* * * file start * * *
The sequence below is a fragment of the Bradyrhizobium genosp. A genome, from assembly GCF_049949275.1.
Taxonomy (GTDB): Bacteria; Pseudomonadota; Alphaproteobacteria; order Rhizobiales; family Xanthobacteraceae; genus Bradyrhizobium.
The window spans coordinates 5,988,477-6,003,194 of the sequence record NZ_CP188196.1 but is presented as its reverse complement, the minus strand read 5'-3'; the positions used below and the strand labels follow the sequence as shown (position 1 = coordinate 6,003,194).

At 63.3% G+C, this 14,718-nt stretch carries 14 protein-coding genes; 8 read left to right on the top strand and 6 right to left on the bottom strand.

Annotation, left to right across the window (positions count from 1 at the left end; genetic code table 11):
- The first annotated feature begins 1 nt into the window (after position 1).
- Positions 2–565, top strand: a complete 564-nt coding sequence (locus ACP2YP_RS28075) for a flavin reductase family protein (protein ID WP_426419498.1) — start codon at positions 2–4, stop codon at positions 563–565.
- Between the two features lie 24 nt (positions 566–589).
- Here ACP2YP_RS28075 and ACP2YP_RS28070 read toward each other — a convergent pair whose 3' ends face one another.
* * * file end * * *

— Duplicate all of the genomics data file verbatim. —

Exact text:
The sequence below is a fragment of the Bradyrhizobium genosp. A genome, from assembly GCF_049949275.1.
Taxonomy (GTDB): Bacteria; Pseudomonadota; Alphaproteobacteria; order Rhizobiales; family Xanthobacteraceae; genus Bradyrhizobium.
The window spans coordinates 5,988,477-6,003,194 of the sequence record NZ_CP188196.1 but is presented as its reverse complement, the minus strand read 5'-3'; the positions used below and the strand labels follow the sequence as shown (position 1 = coordinate 6,003,194).

At 63.3% G+C, this 14,718-nt stretch carries 14 protein-coding genes; 8 read left to right on the top strand and 6 right to left on the bottom strand.

Annotation, left to right across the window (positions count from 1 at the left end; genetic code table 11):
- The first annotated feature begins 1 nt into the window (after position 1).
- Positions 2–565, top strand: a complete 564-nt coding sequence (locus ACP2YP_RS28075) for a flavin reductase family protein (protein ID WP_426419498.1) — start codon at positions 2–4, stop codon at positions 563–565.
- Between the two features lie 24 nt (positions 566–589).
- Here ACP2YP_RS28075 and ACP2YP_RS28070 read toward each other — a convergent pair whose 3' ends face one another.